Yianni is back and ready for encore

Yianni Diakomihalis before wrestling in the NCAA finals (Photo/Tony Rotundo,

CEDAR FALLS, Iowa -- For the record, his last name is pronounced dee-aka-ma-hall-iss.

But most people don't worry about that.

All you need to know is the name he's best known by.


Cornell's Yianni Diakomihalis made a name for himself with an amazing performance at the 2018 NCAA Championships that was immediately described as legendary.

It would be difficult to argue with that.

Diakomihalis turned in a memorable and unlikely performance en route to winning the 141-pound national championship as a true freshman.

The No. 3 seed, he suffered a torn ACL in his right knee in his quarterfinal match.

All he did after that was defeat the two-time defending national champion at the weight (Oklahoma State's Dean Heil), avenge his only collegiate loss (Missouri's Jaydin Eierman) and knock off the top seed and reigning national runner-up (Wyoming's Bryce Meredith).

"Mind over matter," Diakomihalis said. "I knew something was wrong, but I believed it enough and I kept telling myself, 'It doesn't matter. Just grit it out, do whatever you've got to do.'"

Yianni Diakomihalis defeated Wyoming's Bryce Meredith to win the NCAA title (Photo/Tony Rotundo,

With his right knee heavily bandaged, Diakomihalis capped his 37-1 rookie season in impressive fashion. He scored five points in the last minute of the match to earn a dramatic 7-4 finals win over Meredith.

"It's just remarkable what Yianni did," Cornell coach Rob Koll said. "It just shows the kind of kid he is and he wasn't 100 percent. But when you get to the national championship, you do what you've got to do."

Diakomihalis became just the second Cornell freshman to win a national title, joining four-time NCAA champion Kyle Dake in that exclusive club.

He underwent surgery immediately following the NCAA tournament last March and returned to competition Sunday afternoon when No. 8 Cornell rallied for a 21-14 win at Northern Iowa.

The top-ranked Diakomihalis came out strong, earning a convincing 12-2 major decision over No. 10 Josh Alber of UNI.

"Honestly, I thought Yianni looked a little rusty, but it's hard to complain when he's wrestling somebody that good," Koll said. "That's a good sign when he's dominating a very, very talented opponent."

Diakomihalis scored a quick early takedown to lead 2-0 after first period. The lead grew to 5-0 after the second period before he finished strong in the final period. He cradled Alber to his back in the closing seconds and nearly recorded a fall before time expired.

"I felt great -- this was a good test against a really good opponent," he said. "I'm happy with my effort and felt like I wrestled pretty well for my first match back."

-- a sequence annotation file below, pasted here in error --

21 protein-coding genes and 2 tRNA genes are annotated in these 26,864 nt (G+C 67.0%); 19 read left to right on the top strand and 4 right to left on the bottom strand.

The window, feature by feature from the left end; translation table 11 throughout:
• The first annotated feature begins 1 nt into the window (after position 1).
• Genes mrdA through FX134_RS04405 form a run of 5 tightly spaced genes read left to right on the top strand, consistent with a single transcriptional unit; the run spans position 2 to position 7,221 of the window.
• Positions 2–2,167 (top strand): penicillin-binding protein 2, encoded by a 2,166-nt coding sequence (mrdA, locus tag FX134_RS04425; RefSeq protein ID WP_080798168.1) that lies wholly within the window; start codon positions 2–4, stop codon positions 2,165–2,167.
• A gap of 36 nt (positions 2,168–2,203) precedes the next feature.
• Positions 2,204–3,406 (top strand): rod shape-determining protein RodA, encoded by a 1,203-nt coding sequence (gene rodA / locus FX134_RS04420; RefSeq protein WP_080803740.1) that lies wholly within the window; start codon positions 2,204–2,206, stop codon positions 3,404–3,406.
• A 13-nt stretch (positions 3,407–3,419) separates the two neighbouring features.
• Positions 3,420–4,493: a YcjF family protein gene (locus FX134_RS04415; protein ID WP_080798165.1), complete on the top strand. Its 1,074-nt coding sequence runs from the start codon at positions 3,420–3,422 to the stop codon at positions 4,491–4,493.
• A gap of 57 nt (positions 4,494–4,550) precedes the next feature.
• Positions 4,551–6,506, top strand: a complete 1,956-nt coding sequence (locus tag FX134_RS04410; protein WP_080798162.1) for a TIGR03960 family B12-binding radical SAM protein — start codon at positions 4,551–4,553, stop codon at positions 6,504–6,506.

Diakomihalis said he had surgery 11 days after winning NCAAs last March. He was able to start drilling after four months of recovery and rehabilitation. He wasn't able to resume live wrestling until nearly seven months after the surgery.

"It's great to be back," he said. "It's a different year, but my motivation is the same and my goals are the same. I want to win another national title."

The success Diakomihalis enjoyed as a freshman wasn't totally unexpected.

Yianni Diakomihalis won his first state title at 99 pounds by defeating current Cornell teammate Vito Arujau (Photo/Boris Veysman)

He arrived at Cornell with lofty expectations after capturing four New York state high school titles and winning a pair of Cadet world titles for the United States in freestyle wrestling.

He entered the 2018 NCAA tournament in Cleveland with just one loss and was considered a legitimate title contender.

But then disaster struck.

Diakomihalis badly injured his right knee during a scramble early in his quarterfinal bout against Heil in the Friday morning session.

Following the match, it was determined that he had likely suffered a torn anterior cruciate ligament in his knee.

Diakomihalis didn't even take injury time against Heil and won that match before winning his next two bouts to become an NCAA champion.

Even with the injury, he never became rattled and wrestled with amazing poise and composure during the biggest matches of the season.

"Being in those close matches is something I was prepared for," he said. "We train for those situations where we are down one or two points late in the match and we have to go get one. I was able to capitalize at the end."

Koll initially didn't believe his star freshman had torn his ACL because of how well he had wrestled after suffering the injury.